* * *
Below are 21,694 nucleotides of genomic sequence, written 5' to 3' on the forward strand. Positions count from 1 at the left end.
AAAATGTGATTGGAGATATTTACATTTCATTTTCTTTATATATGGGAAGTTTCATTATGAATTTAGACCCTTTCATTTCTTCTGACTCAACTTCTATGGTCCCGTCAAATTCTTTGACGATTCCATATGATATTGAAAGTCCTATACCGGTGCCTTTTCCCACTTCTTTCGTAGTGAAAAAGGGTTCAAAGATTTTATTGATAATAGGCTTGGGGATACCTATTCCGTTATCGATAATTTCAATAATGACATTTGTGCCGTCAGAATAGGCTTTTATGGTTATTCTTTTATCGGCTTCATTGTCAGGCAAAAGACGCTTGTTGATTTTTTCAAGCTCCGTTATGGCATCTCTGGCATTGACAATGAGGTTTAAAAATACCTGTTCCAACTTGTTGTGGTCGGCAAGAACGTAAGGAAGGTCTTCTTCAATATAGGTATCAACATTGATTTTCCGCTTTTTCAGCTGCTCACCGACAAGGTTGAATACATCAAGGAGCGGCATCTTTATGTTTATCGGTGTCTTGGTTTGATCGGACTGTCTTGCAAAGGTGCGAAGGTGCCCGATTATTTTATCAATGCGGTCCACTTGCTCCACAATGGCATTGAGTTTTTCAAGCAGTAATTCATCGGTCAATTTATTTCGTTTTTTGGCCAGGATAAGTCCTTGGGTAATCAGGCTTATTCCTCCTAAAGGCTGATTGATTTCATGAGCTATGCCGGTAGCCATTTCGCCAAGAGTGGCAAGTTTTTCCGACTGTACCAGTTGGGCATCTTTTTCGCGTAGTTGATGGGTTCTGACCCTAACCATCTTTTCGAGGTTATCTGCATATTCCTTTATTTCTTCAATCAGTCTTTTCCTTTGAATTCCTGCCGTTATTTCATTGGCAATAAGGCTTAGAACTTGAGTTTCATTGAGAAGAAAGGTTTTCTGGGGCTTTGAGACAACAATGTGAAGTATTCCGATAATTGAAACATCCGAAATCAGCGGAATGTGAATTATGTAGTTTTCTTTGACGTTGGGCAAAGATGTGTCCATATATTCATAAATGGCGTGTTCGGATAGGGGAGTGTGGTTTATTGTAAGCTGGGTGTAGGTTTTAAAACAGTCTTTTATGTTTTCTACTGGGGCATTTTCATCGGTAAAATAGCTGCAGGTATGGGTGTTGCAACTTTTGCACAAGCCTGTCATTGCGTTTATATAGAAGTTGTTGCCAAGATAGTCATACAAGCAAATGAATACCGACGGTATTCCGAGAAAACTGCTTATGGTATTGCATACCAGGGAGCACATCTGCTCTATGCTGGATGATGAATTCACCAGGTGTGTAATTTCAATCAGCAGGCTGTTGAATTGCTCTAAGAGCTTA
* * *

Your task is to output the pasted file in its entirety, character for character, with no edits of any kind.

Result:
Below are 21,694 nucleotides of genomic sequence, written 5' to 3' on the forward strand. Positions count from 1 at the left end.
AAAATGTGATTGGAGATATTTACATTTCATTTTCTTTATATATGGGAAGTTTCATTATGAATTTAGACCCTTTCATTTCTTCTGACTCAACTTCTATGGTCCCGTCAAATTCTTTGACGATTCCATATGATATTGAAAGTCCTATACCGGTGCCTTTTCCCACTTCTTTCGTAGTGAAAAAGGGTTCAAAGATTTTATTGATAATAGGCTTGGGGATACCTATTCCGTTATCGATAATTTCAATAATGACATTTGTGCCGTCAGAATAGGCTTTTATGGTTATTCTTTTATCGGCTTCATTGTCAGGCAAAAGACGCTTGTTGATTTTTTCAAGCTCCGTTATGGCATCTCTGGCATTGACAATGAGGTTTAAAAATACCTGTTCCAACTTGTTGTGGTCGGCAAGAACGTAAGGAAGGTCTTCTTCAATATAGGTATCAACATTGATTTTCCGCTTTTTCAGCTGCTCACCGACAAGGTTGAATACATCAAGGAGCGGCATCTTTATGTTTATCGGTGTCTTGGTTTGATCGGACTGTCTTGCAAAGGTGCGAAGGTGCCCGATTATTTTATCAATGCGGTCCACTTGCTCCACAATGGCATTGAGTTTTTCAAGCAGTAATTCATCGGTCAATTTATTTCGTTTTTTGGCCAGGATAAGTCCTTGGGTAATCAGGCTTATTCCTCCTAAAGGCTGATTGATTTCATGAGCTATGCCGGTAGCCATTTCGCCAAGAGTGGCAAGTTTTTCCGACTGTACCAGTTGGGCATCTTTTTCGCGTAGTTGATGGGTTCTGACCCTAACCATCTTTTCGAGGTTATCTGCATATTCCTTTATTTCTTCAATCAGTCTTTTCCTTTGAATTCCTGCCGTTATTTCATTGGCAATAAGGCTTAGAACTTGAGTTTCATTGAGAAGAAAGGTTTTCTGGGGCTTTGAGACAACAATGTGAAGTATTCCGATAATTGAAACATCCGAAATCAGCGGAATGTGAATTATGTAGTTTTCTTTGACGTTGGGCAAAGATGTGTCCATATATTCATAAATGGCGTGTTCGGATAGGGGAGTGTGGTTTATTGTAAGCTGGGTGTAGGTTTTAAAACAGTCTTTTATGTTTTCTACTGGGGCATTTTCATCGGTAAAATAGCTGCAGGTATGGGTGTTGCAACTTTTGCACAAGCCTGTCATTGCGTTTATATAGAAGTTGTTGCCAAGATAGTCATACAAGCAAATGAATACCGACGGTATTCCGAGAAAACTGCTTATGGTATTGCATACCAGGGAGCACATCTGCTCTATGCTGGATGATGAATTCACCAGGTGTGTAATTTCAATCAGCAGGCTGTTGAATTGCTCTAAGAGCTTA